Teleworking during the coronavirus: Tips for coping

Teleworking during the COVID-19 pandemic can make you feel like you're working all the time. Know how to set boundaries between your work and personal life, as well as avoid professional isolation.

By Mayo Clinic Staff

If your office is closed due to the coronavirus disease 2019 (COVID-19) pandemic, you might be working from home for the first time. While teleworking can offer many benefits, teleworking during the pandemic poses unique challenges. Consider these tips for maintaining work-life balance and avoiding professional isolation while social distancing.

Pros and cons of teleworking

Before the pandemic, research suggested that teleworking can increase employees' job satisfaction and commitment to an organization and even slightly improve their performance at work. Teleworking can also reduce exhaustion and work-related stress, possibly due to a reduced commute or more-flexible hours. Other benefits include a reduction in commuting costs and more freedom to work independently.

However, teleworking has always had drawbacks, including social and professional isolation, decreased information sharing opportunities, and difficulty separating work and personal time. The lack of a physical separation between these two worlds can cause family obligations to intrude on work and work obligations to bleed into family time. This can cause teleworkers to work extra hours to prove themselves, resulting in burnout. The ability to be constantly connected to work through a variety of technologies also can cause employees to feel like they are always on or unable to unplug at the end of the day.

Teleworking due to the coronavirus

Teleworking during the pandemic brings extra challenges.

Those new to working from home likely aren't used to being isolated from co-workers and might not have a home office or area conducive to doing work. With other family members also potentially at home, including children or a partner, avoiding distractions and interruptions might be next to impossible. To find privacy, employees could find themselves in the awkward position of conducting meetings from their bedrooms or kitchens. And getting virtual meeting technology to work properly isn't always easy. These changes can cause anxiety, stress and frustration.

Preventing professional isolation while teleworking

For those new to teleworking, the biggest challenge of working from home during the pandemic might be the lack of in-person collaboration with colleagues. Teleworkers don't get to see their managers, staff or team members in the hallway or at the watercooler. As a result, regular contact through email, phone calls and virtual meetings is crucial. You might make time at the start of meetings specifically for small talk to give people time to interact.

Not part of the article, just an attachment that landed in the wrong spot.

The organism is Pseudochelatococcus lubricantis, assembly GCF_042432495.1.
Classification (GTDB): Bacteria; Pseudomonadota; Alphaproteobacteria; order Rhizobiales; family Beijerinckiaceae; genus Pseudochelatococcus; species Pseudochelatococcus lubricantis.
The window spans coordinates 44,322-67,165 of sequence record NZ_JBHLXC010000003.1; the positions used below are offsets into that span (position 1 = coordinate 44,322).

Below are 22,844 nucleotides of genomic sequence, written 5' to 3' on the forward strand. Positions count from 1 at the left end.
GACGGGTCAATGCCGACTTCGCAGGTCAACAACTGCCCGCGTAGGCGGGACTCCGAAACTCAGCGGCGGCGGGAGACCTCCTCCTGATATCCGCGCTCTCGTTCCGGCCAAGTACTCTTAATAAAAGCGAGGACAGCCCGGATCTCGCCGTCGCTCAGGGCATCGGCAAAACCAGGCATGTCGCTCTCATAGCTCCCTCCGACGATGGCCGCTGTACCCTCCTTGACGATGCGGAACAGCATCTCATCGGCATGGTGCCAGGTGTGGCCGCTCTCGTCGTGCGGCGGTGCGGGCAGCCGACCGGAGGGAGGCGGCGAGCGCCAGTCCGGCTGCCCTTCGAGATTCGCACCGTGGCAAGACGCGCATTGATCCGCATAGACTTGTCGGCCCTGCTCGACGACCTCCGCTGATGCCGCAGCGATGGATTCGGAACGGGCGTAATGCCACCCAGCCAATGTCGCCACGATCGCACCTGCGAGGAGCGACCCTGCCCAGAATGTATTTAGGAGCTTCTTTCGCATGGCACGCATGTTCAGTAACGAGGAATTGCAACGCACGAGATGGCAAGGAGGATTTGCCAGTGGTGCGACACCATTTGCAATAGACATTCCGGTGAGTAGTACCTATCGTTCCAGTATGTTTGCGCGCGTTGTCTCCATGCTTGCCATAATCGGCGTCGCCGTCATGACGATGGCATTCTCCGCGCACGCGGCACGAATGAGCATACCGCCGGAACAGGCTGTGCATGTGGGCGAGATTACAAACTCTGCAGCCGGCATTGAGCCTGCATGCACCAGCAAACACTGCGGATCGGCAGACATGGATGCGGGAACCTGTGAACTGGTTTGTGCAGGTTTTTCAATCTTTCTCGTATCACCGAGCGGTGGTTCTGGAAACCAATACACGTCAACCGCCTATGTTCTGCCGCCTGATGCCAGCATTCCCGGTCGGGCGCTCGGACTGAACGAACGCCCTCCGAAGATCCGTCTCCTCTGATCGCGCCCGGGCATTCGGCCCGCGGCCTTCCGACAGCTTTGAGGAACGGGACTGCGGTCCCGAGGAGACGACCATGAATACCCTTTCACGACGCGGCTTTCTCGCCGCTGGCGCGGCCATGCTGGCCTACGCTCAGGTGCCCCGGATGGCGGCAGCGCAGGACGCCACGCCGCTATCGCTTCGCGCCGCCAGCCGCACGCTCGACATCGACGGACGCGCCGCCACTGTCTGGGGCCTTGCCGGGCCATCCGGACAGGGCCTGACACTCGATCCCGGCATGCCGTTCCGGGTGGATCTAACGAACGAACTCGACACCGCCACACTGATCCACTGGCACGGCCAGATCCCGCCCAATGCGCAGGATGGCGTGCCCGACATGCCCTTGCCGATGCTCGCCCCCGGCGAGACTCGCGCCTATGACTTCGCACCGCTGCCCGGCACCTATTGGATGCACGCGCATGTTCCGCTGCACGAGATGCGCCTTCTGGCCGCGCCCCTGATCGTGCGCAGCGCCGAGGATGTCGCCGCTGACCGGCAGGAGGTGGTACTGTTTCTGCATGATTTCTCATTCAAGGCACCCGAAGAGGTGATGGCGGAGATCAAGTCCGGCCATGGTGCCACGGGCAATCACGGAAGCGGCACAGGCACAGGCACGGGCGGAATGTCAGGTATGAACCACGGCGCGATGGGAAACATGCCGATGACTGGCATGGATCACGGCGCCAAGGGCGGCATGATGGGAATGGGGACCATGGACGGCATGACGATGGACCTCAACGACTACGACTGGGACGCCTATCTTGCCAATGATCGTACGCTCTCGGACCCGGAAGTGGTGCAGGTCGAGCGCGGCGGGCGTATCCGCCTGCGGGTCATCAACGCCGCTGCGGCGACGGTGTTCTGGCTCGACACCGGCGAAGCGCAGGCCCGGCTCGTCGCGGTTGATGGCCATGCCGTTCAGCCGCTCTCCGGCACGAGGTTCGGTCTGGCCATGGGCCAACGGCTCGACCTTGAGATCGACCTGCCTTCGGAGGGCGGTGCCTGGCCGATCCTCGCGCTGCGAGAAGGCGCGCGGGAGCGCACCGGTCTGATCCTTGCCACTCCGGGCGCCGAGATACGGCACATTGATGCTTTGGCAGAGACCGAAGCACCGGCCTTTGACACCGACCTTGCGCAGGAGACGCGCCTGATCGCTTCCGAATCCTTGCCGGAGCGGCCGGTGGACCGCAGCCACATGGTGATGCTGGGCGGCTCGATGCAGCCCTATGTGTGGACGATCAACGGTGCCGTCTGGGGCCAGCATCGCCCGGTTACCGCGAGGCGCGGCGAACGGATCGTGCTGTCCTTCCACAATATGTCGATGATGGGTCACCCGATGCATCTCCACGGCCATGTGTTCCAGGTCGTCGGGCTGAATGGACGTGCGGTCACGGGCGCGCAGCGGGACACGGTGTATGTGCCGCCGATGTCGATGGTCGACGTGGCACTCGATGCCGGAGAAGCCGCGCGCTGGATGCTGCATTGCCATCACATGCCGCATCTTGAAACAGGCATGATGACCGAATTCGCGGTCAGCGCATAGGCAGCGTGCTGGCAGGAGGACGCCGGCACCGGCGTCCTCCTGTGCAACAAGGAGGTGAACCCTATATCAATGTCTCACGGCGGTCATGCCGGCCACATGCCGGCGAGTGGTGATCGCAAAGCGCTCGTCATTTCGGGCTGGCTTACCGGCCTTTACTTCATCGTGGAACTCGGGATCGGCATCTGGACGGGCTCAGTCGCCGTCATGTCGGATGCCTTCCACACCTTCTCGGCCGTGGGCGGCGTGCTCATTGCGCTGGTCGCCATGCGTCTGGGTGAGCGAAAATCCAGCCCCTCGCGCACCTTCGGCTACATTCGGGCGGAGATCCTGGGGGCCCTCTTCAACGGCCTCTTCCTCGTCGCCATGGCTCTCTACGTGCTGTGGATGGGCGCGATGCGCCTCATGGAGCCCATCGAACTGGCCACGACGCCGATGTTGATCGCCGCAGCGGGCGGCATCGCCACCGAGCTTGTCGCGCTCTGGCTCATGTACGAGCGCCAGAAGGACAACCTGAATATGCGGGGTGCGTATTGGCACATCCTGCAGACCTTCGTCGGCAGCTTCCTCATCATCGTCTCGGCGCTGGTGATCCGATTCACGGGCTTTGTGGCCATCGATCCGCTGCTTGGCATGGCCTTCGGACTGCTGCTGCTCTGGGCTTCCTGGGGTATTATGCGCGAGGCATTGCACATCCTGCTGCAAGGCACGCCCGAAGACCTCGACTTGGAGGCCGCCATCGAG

Managers might consider having a regular five-minute check-in with each staff member, even if there is no pressing business to discuss. For colleagues, consider scheduling virtual lunch and coffee meetings to catch up on each other's projects and maintain your relationships. Online communication platforms also can help keep you connected throughout the day.

Teleworking and work-life balance during the coronavirus

The key to work-life balance as a teleworker is being able to set boundaries — both for your work and personal obligations. To get started:

  • Develop a routine. Come up with rituals that help you define the beginning and end of your workday. For example, make your bed and get dressed each morning as if you were going into the office. When you're done working each day, change your outfit, take a drive or walk — in place of your normal commute — or do an activity with your kids. Starting and stopping work at around the same time each day might help, too.
  • Exercise your willpower. Take care of yourself by eating healthy and working out. Resisting the temptation to do otherwise will help you when you need the discipline to set boundaries for your work and personal life.
  • Talk to your manager. Discuss your manager's expectations for your availability and the obstacles you might be facing at home. Ask what time of day is acceptable for you to stop checking your work emails or responding to work requests. Or agree on an alternative schedule with flexibility that allows you to spend some time caring for your kids during the day and make up hours at other times.
  • Talk to your family. If you are working from home due to the pandemic and also have family at home, try to establish guidelines regarding interruptions. If your children are young, you'll likely need to regularly talk to them about when you are working and can't play, as well as come up with activities or temporary distractions for them. If there is more than one caregiver at home, you might take turns caring for the kids. You might also remind family and friends what times of day you can and can't talk or text.
  • Think before you press send. Working from home might mean emailing, messaging or texting every time you want to talk to a co-worker. Reduce the burden on your colleagues by making it clear when a request is urgent or important. If you're in a leadership role, consider how sending late-night emails might affect your employees' ability to unwind and enjoy time away from work.
  • Prioritize your work. Focus on your most important work right now. Working all of the time isn't good for you — or your family.

Working from home during the COVID-19 pandemic requires patience, creativity and persistence. Keep experimenting to figure out what works best for you during this uncertain period.

June 12, 2020 See more In-depth

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